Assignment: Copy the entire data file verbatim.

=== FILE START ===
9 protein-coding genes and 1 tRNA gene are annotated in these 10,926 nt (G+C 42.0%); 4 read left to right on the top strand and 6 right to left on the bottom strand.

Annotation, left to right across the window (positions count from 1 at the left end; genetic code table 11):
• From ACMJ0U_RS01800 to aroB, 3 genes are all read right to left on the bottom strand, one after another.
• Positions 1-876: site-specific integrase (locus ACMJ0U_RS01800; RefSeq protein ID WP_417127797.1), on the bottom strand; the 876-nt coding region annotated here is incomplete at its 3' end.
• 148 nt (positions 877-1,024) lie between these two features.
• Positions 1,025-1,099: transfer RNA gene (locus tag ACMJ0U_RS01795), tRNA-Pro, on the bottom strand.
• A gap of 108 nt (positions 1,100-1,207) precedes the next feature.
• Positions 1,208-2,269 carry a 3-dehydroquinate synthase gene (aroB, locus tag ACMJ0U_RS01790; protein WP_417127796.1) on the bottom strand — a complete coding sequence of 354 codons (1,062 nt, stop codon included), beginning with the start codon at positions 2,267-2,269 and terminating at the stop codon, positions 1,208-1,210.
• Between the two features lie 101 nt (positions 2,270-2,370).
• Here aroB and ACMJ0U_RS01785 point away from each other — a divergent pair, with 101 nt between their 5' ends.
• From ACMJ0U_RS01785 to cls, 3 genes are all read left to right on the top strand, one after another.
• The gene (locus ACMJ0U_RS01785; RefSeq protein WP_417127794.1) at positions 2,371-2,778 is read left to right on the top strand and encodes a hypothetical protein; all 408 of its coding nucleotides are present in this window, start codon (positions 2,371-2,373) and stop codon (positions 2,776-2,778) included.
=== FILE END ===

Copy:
9 protein-coding genes and 1 tRNA gene are annotated in these 10,926 nt (G+C 42.0%); 4 read left to right on the top strand and 6 right to left on the bottom strand.

Annotation, left to right across the window (positions count from 1 at the left end; genetic code table 11):
• From ACMJ0U_RS01800 to aroB, 3 genes are all read right to left on the bottom strand, one after another.
• Positions 1-876: site-specific integrase (locus ACMJ0U_RS01800; RefSeq protein ID WP_417127797.1), on the bottom strand; the 876-nt coding region annotated here is incomplete at its 3' end.
• 148 nt (positions 877-1,024) lie between these two features.
• Positions 1,025-1,099: transfer RNA gene (locus tag ACMJ0U_RS01795), tRNA-Pro, on the bottom strand.
• A gap of 108 nt (positions 1,100-1,207) precedes the next feature.
• Positions 1,208-2,269 carry a 3-dehydroquinate synthase gene (aroB, locus tag ACMJ0U_RS01790; protein WP_417127796.1) on the bottom strand — a complete coding sequence of 354 codons (1,062 nt, stop codon included), beginning with the start codon at positions 2,267-2,269 and terminating at the stop codon, positions 1,208-1,210.
• Between the two features lie 101 nt (positions 2,270-2,370).
• Here aroB and ACMJ0U_RS01785 point away from each other — a divergent pair, with 101 nt between their 5' ends.
• From ACMJ0U_RS01785 to cls, 3 genes are all read left to right on the top strand, one after another.
• The gene (locus ACMJ0U_RS01785; RefSeq protein WP_417127794.1) at positions 2,371-2,778 is read left to right on the top strand and encodes a hypothetical protein; all 408 of its coding nucleotides are present in this window, start codon (positions 2,371-2,373) and stop codon (positions 2,776-2,778) included.